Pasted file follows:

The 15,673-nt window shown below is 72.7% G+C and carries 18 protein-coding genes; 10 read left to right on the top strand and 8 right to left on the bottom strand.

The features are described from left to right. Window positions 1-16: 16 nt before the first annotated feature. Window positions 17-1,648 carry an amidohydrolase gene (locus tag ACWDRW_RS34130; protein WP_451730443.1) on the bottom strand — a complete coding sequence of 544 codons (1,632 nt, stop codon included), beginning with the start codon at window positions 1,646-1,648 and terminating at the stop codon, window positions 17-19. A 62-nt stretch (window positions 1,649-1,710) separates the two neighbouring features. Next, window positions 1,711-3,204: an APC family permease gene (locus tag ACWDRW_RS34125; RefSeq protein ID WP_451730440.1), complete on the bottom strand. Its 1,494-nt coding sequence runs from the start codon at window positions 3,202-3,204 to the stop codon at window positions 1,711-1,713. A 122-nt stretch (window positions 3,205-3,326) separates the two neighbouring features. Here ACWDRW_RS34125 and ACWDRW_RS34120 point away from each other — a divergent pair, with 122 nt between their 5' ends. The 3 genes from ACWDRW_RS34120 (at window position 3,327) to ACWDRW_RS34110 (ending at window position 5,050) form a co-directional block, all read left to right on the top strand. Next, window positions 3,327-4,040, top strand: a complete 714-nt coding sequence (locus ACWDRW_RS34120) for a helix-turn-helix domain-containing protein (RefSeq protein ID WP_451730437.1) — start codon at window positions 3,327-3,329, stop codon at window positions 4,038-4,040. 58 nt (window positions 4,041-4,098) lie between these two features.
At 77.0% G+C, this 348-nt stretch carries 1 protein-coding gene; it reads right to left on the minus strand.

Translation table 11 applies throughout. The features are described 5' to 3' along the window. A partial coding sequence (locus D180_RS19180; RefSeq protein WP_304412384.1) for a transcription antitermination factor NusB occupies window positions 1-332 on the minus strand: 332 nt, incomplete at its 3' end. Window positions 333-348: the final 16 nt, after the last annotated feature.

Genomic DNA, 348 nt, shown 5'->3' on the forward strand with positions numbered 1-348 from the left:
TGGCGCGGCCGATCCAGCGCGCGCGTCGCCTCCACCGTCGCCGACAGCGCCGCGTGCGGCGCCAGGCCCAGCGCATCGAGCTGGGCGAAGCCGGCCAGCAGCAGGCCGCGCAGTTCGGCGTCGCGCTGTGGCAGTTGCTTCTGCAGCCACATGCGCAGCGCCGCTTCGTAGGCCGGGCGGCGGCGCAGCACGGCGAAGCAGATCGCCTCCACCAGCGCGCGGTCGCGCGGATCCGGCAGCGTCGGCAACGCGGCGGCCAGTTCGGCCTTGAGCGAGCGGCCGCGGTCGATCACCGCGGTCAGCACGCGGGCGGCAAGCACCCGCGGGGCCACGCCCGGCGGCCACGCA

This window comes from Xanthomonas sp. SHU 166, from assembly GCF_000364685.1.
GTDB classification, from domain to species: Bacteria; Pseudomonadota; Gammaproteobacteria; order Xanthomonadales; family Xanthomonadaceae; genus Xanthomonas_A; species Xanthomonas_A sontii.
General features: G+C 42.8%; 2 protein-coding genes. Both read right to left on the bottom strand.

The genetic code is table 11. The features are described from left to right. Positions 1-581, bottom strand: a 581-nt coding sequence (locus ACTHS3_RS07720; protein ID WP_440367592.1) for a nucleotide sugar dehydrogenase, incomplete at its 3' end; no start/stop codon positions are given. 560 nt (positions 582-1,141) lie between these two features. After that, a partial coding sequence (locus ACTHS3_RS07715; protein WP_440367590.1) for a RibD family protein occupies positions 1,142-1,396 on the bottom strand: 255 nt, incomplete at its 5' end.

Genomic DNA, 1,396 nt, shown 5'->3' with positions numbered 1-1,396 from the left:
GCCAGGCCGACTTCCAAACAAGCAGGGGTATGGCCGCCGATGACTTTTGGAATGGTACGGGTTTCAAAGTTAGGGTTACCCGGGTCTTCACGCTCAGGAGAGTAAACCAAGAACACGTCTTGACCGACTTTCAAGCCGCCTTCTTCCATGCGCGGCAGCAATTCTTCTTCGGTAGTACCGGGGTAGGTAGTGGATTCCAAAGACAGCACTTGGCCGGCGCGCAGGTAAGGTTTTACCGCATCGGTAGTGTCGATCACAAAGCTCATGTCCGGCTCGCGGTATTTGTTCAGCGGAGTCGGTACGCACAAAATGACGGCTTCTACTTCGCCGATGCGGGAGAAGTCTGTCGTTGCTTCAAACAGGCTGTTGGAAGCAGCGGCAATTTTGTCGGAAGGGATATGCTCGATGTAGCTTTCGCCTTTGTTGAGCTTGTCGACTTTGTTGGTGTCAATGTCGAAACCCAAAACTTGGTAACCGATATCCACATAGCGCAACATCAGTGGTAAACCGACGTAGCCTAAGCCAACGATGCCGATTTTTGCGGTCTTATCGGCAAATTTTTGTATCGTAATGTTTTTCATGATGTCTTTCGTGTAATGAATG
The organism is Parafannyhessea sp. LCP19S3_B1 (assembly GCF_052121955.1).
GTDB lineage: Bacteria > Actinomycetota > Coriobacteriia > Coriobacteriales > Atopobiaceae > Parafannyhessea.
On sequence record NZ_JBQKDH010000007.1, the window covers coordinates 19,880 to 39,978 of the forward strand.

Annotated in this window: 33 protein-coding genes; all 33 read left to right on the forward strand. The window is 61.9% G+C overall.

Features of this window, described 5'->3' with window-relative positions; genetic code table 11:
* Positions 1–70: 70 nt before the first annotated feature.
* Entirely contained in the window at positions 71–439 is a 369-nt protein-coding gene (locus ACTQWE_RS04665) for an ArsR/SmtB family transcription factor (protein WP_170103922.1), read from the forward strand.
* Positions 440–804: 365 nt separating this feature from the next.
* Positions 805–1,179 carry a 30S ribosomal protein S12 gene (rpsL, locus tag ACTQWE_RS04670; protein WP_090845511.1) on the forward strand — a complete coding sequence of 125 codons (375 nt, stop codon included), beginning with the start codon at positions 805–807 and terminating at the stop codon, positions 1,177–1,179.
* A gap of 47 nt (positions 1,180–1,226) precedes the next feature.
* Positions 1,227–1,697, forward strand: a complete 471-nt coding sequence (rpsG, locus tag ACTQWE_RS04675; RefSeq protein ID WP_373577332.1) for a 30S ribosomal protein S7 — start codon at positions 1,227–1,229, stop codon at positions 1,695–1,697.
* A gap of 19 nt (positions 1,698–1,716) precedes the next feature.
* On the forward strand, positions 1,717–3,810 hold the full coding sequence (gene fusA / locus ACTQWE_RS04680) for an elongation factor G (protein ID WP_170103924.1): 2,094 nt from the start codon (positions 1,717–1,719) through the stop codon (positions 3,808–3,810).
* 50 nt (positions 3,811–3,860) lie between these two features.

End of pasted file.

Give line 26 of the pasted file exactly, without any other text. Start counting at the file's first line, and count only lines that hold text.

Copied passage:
* 50 nt (positions 3,811–3,860) lie between these two features.